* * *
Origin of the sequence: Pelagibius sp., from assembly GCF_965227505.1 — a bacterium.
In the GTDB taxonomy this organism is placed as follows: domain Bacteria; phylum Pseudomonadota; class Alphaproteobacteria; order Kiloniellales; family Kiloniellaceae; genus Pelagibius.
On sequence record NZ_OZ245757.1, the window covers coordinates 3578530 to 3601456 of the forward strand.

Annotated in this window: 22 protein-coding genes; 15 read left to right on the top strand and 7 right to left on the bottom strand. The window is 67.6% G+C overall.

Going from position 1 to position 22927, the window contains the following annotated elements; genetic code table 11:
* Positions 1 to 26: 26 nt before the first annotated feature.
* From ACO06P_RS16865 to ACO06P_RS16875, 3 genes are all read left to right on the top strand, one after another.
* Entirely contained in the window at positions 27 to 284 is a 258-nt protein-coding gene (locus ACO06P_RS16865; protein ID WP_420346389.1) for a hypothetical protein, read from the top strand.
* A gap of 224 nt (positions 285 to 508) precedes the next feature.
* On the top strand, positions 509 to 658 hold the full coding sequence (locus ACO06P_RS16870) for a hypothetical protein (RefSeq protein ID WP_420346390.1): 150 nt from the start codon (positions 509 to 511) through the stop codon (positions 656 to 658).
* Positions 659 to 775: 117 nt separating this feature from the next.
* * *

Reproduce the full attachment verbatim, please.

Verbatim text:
Origin of the sequence: Pelagibius sp., from assembly GCF_965227505.1 — a bacterium.
In the GTDB taxonomy this organism is placed as follows: domain Bacteria; phylum Pseudomonadota; class Alphaproteobacteria; order Kiloniellales; family Kiloniellaceae; genus Pelagibius.
On sequence record NZ_OZ245757.1, the window covers coordinates 3578530 to 3601456 of the forward strand.

Annotated in this window: 22 protein-coding genes; 15 read left to right on the top strand and 7 right to left on the bottom strand. The window is 67.6% G+C overall.

Going from position 1 to position 22927, the window contains the following annotated elements; genetic code table 11:
* Positions 1 to 26: 26 nt before the first annotated feature.
* From ACO06P_RS16865 to ACO06P_RS16875, 3 genes are all read left to right on the top strand, one after another.
* Entirely contained in the window at positions 27 to 284 is a 258-nt protein-coding gene (locus ACO06P_RS16865; protein ID WP_420346389.1) for a hypothetical protein, read from the top strand.
* A gap of 224 nt (positions 285 to 508) precedes the next feature.
* On the top strand, positions 509 to 658 hold the full coding sequence (locus ACO06P_RS16870) for a hypothetical protein (RefSeq protein ID WP_420346390.1): 150 nt from the start codon (positions 509 to 511) through the stop codon (positions 656 to 658).
* Positions 659 to 775: 117 nt separating this feature from the next.